MGM Resorts International serves 45,000 meals every day to their employees alone. And while their legendary properties on the Vegas strip and elsewhere are known for their grandeur and excess, MGM Resorts’ Executives found the excess food waste generated by these properties to be a significant problem.
“I think it’s obscene how much food people waste,” Chairman and CEO of MGM Resorts International Jim Murren told the audience at a recent gathering of the Corporate Responsibility Officers Association.
With help from Chief Sustainability Officer Cindy Ortega and the MGM Resorts’ Chefs, Murren set out to tackle food waste. Like many sustainability initiatives, the approach looked at both reducing the amount of food that was wasted, and then finding ways to recycle the waste that could not be prevented.
Some food and beverage outlets have piloted technologies like LeanPath’s Value Waste, a technology company that provides food waste tracking systems, to target the source of wasted food. One easily identified source was the buffet at the MGM Grand in Las Vegas, as well as other buffets in the resort portfolio. Bulk production of food for the buffets meant bulk quantities of waste, MGM leaders learned.
“Right away we spotted an opportunity to change to cook-to-order,” Chef Justin Fredrickson noted on the LeanPath blog. “Rather than cooking massive amounts, now we cook more right when we need it. That was the first big thing as far as eliminated waste—that little change has helped save up to $9,000 a month in food cost savings.”
Beyond cost savings, LeanPath reports it also drove up customer satisfaction scores by nearly 10 percent.
Some food waste is not preventable, so Ortega and her team began to look at responsible means of disposing of the waste the Resorts generated. Their size and financial standing allowed them to make significant capital investments while supporting the expansion of local recycling center by driving the availability of local commodities.
Nearly 20 percent of MGM Resorts’ food waste goes to a pig farm. While remaining food and organic products are composted locally in Las Vegas and converted into fertilizer.. These efforts keep 17,000 tons of food waste out of landfills each year.
“In the United States over 300 million tons of food is landfilled annually, that’s nearly 18% of overall waste,” said Ms. Ortega. “At our Resorts we recognize that food and organic waste make up over 35% of the waste stream and that by responsibly diverting the materials from landfill we can improve our carbon footprint, increase our recycling rate, and help develop local green businesses.”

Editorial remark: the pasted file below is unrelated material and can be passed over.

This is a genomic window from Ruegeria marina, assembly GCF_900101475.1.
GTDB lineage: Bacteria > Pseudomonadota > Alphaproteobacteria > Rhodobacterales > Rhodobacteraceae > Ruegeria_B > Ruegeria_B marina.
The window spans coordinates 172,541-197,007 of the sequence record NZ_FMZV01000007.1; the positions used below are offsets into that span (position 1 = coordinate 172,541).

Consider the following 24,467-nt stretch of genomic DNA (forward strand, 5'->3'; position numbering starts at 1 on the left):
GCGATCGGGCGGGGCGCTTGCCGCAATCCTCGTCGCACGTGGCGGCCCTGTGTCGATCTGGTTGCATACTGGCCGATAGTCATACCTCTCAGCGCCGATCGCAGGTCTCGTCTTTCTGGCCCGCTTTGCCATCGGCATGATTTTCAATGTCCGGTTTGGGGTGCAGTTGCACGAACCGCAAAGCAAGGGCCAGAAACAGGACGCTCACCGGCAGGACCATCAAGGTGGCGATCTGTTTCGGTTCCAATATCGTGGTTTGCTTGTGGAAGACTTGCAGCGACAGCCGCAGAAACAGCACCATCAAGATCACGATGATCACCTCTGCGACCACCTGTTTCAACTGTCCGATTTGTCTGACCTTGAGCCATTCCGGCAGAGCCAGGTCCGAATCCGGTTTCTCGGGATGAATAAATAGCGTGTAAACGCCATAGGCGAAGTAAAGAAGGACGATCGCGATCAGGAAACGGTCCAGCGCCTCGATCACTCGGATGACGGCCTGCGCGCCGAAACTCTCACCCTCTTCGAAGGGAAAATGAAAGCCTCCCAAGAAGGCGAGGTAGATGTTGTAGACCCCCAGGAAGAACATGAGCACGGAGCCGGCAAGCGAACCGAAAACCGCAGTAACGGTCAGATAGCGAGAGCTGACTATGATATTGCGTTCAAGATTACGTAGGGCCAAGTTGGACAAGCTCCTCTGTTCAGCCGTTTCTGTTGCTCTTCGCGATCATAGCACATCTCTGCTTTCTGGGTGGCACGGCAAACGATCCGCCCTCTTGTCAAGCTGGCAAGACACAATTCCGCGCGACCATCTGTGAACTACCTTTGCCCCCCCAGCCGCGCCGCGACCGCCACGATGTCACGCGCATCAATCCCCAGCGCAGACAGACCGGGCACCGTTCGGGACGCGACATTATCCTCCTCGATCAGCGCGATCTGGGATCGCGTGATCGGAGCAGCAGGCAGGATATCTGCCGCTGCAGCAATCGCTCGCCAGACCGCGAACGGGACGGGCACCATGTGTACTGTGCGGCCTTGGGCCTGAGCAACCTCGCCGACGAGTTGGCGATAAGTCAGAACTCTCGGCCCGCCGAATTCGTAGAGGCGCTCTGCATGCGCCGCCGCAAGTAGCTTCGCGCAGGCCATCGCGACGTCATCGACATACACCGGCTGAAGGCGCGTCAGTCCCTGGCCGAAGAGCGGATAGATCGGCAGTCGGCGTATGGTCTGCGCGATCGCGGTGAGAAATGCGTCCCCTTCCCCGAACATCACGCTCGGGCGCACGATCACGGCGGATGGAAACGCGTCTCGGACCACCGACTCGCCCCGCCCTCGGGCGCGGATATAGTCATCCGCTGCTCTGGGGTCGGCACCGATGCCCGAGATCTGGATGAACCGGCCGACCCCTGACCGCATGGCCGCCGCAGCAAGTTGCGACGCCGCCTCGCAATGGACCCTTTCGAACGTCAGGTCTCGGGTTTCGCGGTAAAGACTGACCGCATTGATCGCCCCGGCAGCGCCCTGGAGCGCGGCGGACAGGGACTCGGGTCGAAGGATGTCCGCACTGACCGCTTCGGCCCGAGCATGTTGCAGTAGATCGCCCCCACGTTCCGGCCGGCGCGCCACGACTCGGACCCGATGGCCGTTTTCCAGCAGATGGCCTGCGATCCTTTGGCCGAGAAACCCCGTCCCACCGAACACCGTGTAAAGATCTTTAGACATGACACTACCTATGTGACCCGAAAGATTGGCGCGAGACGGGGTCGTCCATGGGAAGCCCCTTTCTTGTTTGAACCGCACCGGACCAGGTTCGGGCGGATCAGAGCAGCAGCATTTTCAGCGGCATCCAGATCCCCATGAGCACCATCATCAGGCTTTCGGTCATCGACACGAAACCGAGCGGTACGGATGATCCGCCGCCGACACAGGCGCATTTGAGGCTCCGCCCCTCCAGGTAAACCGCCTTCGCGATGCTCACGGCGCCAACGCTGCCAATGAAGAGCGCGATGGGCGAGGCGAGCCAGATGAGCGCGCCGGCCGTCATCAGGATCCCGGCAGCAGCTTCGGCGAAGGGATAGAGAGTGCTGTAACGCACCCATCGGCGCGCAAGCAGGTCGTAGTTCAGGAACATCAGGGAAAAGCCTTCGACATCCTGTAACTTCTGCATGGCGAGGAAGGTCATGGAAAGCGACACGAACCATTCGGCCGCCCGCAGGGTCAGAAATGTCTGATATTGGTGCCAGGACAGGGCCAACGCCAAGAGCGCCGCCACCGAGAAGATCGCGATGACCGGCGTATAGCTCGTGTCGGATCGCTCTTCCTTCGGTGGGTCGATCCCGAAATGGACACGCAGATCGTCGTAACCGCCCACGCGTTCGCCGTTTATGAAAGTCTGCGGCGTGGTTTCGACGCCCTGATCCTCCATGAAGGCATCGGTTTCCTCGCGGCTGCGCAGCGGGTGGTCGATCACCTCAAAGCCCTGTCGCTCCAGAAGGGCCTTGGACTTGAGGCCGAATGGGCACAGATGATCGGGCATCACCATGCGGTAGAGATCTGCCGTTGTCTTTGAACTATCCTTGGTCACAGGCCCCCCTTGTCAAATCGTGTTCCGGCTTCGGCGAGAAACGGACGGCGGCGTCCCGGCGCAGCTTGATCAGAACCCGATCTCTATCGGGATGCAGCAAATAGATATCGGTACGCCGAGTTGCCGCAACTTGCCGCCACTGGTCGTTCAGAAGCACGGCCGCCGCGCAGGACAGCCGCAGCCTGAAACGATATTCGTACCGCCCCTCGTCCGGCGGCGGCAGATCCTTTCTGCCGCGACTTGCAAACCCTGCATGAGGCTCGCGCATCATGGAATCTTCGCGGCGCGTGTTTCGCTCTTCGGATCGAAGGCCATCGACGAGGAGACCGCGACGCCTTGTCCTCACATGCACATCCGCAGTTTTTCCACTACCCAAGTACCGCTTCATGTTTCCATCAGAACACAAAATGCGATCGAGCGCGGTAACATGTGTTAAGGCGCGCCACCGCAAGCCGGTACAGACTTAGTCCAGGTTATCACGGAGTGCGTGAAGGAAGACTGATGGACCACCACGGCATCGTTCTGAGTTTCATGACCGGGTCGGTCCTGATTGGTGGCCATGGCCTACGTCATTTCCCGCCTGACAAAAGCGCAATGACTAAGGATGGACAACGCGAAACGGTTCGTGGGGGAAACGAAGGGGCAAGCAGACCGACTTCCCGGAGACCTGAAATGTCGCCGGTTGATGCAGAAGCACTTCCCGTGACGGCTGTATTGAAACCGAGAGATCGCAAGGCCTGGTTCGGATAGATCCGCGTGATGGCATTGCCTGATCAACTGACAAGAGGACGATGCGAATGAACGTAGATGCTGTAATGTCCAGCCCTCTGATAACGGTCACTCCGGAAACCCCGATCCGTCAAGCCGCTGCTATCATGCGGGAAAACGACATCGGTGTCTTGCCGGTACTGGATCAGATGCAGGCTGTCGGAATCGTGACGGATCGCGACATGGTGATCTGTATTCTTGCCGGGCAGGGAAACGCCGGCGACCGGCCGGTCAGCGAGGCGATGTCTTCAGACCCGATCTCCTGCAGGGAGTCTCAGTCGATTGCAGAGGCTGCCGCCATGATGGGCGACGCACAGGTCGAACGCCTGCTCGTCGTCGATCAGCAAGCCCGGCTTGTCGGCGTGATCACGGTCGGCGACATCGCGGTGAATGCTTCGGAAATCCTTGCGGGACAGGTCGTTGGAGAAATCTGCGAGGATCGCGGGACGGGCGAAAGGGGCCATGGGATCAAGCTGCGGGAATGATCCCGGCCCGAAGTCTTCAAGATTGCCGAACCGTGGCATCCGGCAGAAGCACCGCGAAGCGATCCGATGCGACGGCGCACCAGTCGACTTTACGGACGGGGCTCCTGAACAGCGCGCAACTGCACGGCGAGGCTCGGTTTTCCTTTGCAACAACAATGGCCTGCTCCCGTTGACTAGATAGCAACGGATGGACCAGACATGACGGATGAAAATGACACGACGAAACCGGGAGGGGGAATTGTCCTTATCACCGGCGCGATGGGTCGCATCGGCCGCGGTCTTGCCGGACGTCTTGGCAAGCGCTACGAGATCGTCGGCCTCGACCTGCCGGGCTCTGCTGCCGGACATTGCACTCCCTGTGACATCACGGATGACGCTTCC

MGM’s sustainability and responsibility initiatives extend far beyond food waste. The company focuses on five core areas: energy and water conservation, recycling and waste management, green building, sustainable supply chain, and outreach and education. Some Company highlights include building their own Cogeneration Power Plant that uses excess heat and saves enough energy to power 50,000 homes. In Las Vegas, where water sustainability is a growing concern, MGM Resorts uses advanced plumbing techniques, low-flow faucets, and innovative landscaping practices to reduce consumption. MGM Resorts’ Mandalay Bay Convention Center is getting an array of solar panels that will be the second largest installment in the United States and the largest Convention Center installment in the world. Thanks to efforts like these, over the past five years MGM Resorts has reduced its energy consumption by more than 12 percent and has saved a total of 2.5 billion gallons of water.
Find More from Our Food Waste Series
- The $250 Billion Problem You Don’t Know Exists and the corresponding infographic
- Simple Changes Lead to 7% Cost Savings
- 4 Tips in Leading Sustainability from the Legendary Zingerman’s Deli
- 10 Tips to Cut Food Waste (Slideshow)
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Amber Johnson is the corporate relations advisor for the Center for Values-Driven Leadership. Find her on Google+. To find more coverage of sustainability from the Center, check out these articles and videos.